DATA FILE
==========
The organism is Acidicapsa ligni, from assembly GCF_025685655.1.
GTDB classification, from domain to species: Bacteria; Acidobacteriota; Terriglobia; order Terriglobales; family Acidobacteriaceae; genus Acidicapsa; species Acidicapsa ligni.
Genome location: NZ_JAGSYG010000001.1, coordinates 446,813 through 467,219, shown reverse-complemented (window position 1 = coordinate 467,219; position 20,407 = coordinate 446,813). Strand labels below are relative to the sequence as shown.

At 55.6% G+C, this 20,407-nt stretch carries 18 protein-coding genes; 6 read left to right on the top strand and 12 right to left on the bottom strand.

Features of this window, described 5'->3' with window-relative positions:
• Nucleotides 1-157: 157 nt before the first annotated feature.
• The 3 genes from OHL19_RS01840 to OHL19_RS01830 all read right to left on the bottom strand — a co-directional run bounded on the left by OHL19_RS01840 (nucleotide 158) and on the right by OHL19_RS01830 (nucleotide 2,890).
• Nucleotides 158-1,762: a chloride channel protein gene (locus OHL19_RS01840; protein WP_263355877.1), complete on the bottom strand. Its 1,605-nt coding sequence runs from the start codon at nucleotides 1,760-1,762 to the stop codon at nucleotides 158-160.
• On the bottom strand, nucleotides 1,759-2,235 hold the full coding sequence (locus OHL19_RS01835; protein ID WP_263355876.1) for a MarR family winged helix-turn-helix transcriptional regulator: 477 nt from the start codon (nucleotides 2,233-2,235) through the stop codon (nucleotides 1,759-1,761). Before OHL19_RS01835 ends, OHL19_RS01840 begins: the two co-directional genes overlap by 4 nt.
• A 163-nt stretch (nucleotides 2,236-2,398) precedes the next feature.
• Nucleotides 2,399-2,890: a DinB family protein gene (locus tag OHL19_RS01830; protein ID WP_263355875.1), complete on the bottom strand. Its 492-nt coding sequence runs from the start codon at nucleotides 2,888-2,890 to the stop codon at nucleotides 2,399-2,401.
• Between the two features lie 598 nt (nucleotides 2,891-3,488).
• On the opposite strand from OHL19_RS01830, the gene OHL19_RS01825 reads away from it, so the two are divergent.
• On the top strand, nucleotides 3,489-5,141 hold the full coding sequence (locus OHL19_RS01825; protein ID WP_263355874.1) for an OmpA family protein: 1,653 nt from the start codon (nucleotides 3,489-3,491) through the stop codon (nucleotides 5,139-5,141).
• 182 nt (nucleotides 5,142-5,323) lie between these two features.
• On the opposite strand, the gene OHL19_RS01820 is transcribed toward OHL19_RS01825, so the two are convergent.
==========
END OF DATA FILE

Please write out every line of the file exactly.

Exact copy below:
The organism is Acidicapsa ligni, from assembly GCF_025685655.1.
GTDB classification, from domain to species: Bacteria; Acidobacteriota; Terriglobia; order Terriglobales; family Acidobacteriaceae; genus Acidicapsa; species Acidicapsa ligni.
Genome location: NZ_JAGSYG010000001.1, coordinates 446,813 through 467,219, shown reverse-complemented (window position 1 = coordinate 467,219; position 20,407 = coordinate 446,813). Strand labels below are relative to the sequence as shown.

At 55.6% G+C, this 20,407-nt stretch carries 18 protein-coding genes; 6 read left to right on the top strand and 12 right to left on the bottom strand.

Features of this window, described 5'->3' with window-relative positions:
• Nucleotides 1-157: 157 nt before the first annotated feature.
• The 3 genes from OHL19_RS01840 to OHL19_RS01830 all read right to left on the bottom strand — a co-directional run bounded on the left by OHL19_RS01840 (nucleotide 158) and on the right by OHL19_RS01830 (nucleotide 2,890).
• Nucleotides 158-1,762: a chloride channel protein gene (locus OHL19_RS01840; protein WP_263355877.1), complete on the bottom strand. Its 1,605-nt coding sequence runs from the start codon at nucleotides 1,760-1,762 to the stop codon at nucleotides 158-160.
• On the bottom strand, nucleotides 1,759-2,235 hold the full coding sequence (locus OHL19_RS01835; protein ID WP_263355876.1) for a MarR family winged helix-turn-helix transcriptional regulator: 477 nt from the start codon (nucleotides 2,233-2,235) through the stop codon (nucleotides 1,759-1,761). Before OHL19_RS01835 ends, OHL19_RS01840 begins: the two co-directional genes overlap by 4 nt.
• A 163-nt stretch (nucleotides 2,236-2,398) precedes the next feature.
• Nucleotides 2,399-2,890: a DinB family protein gene (locus tag OHL19_RS01830; protein ID WP_263355875.1), complete on the bottom strand. Its 492-nt coding sequence runs from the start codon at nucleotides 2,888-2,890 to the stop codon at nucleotides 2,399-2,401.
• Between the two features lie 598 nt (nucleotides 2,891-3,488).
• On the opposite strand from OHL19_RS01830, the gene OHL19_RS01825 reads away from it, so the two are divergent.
• On the top strand, nucleotides 3,489-5,141 hold the full coding sequence (locus OHL19_RS01825; protein ID WP_263355874.1) for an OmpA family protein: 1,653 nt from the start codon (nucleotides 3,489-3,491) through the stop codon (nucleotides 5,139-5,141).
• 182 nt (nucleotides 5,142-5,323) lie between these two features.
• On the opposite strand, the gene OHL19_RS01820 is transcribed toward OHL19_RS01825, so the two are convergent.